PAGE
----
Celebrate El Día with Books by Diverse Voices

In celebration of El Día de los Libros, or Day of the Books, we asked our staff to suggest their favorite children’s books by diverse voices.

Don’t forget to celebrate El Día at our Cold Spring Branch on Saturday, April 30 from 11 am-3 pm. Activities include interactive performances by Bi-Okoto, a professional dance and drum company, and the Cultural Center of India; crafts highlighting multicultural customs and traditions; to-go snack bags; and the Book Bus, where kids can pick out a free book to keep.

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Alexandria Branch

The Serpent’s Secret by Sayantani DasGupta

“Kiranmala is a normal 12-year-old girl until her parents disappear and she learns she is an Indian princess from another world. This is an amazing mix of fantasy with Indian mythology and modern humor!”

– Carrie Ratterman, branch supervisor, Alexandria Branch

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Drawn Together by Minh Lê and Dan Santat

“It is the sweet story of a boy learning how to connect with his grandfather who exclusively speaks Thai. Despite their language barrier, they communicate through their shared love of drawing. The illustrations in this book are gorgeous. The grandfather’s drawings are inspired by traditional Thai art, while the boy’s drawings resemble modern animation styles. This book celebrates sharing cultures and shows how love transcends any obstacle.”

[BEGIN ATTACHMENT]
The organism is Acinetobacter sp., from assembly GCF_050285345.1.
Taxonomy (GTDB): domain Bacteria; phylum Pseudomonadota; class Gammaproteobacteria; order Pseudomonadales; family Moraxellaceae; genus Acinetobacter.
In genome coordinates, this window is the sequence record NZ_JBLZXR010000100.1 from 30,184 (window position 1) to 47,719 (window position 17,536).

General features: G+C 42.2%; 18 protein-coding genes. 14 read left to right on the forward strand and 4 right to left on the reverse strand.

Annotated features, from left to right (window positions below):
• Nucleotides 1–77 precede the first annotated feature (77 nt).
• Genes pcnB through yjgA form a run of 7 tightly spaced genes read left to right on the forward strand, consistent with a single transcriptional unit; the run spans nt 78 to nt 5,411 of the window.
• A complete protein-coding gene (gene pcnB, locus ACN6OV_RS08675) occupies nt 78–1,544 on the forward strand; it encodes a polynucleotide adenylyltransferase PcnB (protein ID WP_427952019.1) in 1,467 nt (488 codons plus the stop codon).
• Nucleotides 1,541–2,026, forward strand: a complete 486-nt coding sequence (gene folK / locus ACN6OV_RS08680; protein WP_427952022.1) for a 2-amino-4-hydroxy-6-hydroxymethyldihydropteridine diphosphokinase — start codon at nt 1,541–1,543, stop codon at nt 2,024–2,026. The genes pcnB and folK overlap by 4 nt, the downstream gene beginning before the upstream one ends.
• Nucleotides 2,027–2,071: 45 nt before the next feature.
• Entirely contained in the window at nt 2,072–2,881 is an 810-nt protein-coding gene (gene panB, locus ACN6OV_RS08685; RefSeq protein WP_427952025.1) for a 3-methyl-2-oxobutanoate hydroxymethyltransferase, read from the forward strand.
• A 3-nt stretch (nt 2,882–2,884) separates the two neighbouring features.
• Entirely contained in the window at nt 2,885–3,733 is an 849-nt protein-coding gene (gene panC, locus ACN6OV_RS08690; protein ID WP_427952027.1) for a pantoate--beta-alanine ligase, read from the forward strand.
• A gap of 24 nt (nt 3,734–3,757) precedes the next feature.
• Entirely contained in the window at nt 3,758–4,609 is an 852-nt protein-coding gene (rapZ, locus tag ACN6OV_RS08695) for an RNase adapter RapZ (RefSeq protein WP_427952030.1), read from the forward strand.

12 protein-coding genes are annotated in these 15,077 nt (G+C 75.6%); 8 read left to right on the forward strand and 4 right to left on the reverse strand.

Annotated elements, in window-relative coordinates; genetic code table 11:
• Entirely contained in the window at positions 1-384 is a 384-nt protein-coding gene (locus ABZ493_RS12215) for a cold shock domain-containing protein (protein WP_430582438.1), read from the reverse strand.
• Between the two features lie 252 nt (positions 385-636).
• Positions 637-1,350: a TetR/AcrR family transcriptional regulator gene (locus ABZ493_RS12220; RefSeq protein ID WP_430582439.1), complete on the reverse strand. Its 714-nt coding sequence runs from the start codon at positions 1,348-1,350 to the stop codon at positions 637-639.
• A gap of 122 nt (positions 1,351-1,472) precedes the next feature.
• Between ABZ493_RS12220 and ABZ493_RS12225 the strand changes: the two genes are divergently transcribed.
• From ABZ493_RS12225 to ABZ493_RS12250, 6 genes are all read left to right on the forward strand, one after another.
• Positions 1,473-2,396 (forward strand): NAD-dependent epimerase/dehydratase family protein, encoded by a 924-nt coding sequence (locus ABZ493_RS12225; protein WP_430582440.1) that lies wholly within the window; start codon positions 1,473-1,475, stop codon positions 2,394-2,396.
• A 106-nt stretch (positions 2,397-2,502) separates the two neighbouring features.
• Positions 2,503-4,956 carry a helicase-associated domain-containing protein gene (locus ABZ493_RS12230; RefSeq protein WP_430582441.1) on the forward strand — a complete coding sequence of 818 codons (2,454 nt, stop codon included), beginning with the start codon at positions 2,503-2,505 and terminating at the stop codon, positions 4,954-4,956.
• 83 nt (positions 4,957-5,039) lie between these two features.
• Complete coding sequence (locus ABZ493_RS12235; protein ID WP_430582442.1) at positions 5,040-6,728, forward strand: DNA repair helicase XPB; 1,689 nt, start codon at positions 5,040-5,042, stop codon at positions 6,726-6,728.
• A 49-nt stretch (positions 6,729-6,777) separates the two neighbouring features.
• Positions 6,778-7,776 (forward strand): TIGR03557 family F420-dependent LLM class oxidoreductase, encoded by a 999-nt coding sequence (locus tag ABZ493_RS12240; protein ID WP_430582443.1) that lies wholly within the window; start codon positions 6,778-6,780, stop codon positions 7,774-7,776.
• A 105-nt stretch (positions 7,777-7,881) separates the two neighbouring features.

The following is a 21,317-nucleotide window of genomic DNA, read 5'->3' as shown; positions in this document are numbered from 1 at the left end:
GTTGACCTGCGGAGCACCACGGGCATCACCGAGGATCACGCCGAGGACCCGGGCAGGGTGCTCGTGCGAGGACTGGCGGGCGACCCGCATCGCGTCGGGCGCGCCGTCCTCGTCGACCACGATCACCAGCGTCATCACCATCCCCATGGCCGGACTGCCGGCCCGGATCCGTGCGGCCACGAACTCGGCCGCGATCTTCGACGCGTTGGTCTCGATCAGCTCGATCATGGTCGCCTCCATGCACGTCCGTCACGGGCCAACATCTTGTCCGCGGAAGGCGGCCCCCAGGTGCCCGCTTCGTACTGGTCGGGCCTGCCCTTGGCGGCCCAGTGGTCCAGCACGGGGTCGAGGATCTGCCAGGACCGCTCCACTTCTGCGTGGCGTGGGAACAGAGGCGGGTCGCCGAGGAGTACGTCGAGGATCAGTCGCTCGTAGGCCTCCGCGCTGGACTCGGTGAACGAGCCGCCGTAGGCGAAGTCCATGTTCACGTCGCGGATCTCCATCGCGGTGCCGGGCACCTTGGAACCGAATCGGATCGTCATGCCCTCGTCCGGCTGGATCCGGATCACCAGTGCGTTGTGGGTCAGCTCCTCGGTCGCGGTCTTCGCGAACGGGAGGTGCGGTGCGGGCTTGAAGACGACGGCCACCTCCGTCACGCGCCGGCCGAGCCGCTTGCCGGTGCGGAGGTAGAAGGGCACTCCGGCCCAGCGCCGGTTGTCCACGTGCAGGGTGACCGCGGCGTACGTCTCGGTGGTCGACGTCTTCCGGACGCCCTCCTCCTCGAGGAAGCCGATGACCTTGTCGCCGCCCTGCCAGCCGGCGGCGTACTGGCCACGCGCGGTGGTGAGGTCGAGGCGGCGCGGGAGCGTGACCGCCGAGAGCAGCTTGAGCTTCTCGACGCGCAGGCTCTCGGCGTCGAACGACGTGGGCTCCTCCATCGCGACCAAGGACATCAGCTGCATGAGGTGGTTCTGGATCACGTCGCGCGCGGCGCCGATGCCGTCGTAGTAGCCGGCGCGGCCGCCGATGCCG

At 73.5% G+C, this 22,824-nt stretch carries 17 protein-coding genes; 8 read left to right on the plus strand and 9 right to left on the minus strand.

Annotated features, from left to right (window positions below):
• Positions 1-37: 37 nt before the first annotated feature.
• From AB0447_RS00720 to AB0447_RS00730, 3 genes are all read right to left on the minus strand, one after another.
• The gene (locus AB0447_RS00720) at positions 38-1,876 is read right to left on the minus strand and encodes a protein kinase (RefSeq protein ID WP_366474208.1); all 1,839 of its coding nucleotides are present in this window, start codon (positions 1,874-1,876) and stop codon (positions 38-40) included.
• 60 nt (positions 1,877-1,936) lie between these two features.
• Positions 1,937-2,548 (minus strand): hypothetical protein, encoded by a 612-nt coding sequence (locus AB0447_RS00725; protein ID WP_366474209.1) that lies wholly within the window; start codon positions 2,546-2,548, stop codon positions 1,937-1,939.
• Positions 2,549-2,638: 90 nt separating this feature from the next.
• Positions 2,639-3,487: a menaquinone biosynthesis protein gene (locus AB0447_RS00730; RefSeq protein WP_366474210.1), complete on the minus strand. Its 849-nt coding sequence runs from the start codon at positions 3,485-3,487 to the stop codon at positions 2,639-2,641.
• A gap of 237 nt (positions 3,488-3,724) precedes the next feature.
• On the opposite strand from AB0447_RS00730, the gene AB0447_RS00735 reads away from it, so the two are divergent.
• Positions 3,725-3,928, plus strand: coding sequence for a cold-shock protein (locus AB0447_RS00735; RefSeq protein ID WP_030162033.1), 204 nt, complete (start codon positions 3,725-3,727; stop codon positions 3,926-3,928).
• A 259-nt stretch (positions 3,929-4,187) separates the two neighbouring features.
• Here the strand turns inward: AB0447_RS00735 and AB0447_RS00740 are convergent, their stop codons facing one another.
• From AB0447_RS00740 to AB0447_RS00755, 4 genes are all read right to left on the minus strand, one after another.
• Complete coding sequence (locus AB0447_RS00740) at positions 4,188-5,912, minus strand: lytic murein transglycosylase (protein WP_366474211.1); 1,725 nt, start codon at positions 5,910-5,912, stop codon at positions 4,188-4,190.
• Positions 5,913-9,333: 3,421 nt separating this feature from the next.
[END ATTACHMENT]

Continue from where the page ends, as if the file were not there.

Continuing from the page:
– Katherine Sallee, children’s services programmer, Alexandria Branch

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Cold Spring Branch

Brown Girl Dreaming by Jacqueline Woodson

“April is National Poetry Month! This book of poetry for middle grades is about her childhood growing up as an African American in the 1960s.”

– Brittany Parr, children’s services programmer, Cold Spring Branch

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Newport Branch

The Land of Forgotten Girls by Erin Entrada Kelly

“A tearjerker, it’s about two Filipino sisters, Sol and Ming, who live in poverty in Louisiana with their mean stepmother after their father abandons them. While it discusses racism, immigration and parental neglect, it also showcases what children do to cope with hardship and find hidden happiness in the cracks of life.”

– Lisa Kuhn, patron services assistant, Newport Branch

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Thank You, Omu by Oge Mora

“It’s a sweet book about sharing, kindness and community. Omu, which means queen in Igbo, cooks a delicious stew that attracts people from the community to her door.”

– Andrea Holt, outreach services assistant

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Festival of Colors by Kabir Sehgal and Surishtha Sehgal

“With vibrant illustrations by Vashti Harrison, this book teaches kids about Holi, a Hindu celebration also known as the Festival of Love. I love that it is available as both a board book and an easy reader book.”

– Amy Carroll, adult/teen programming coordinator

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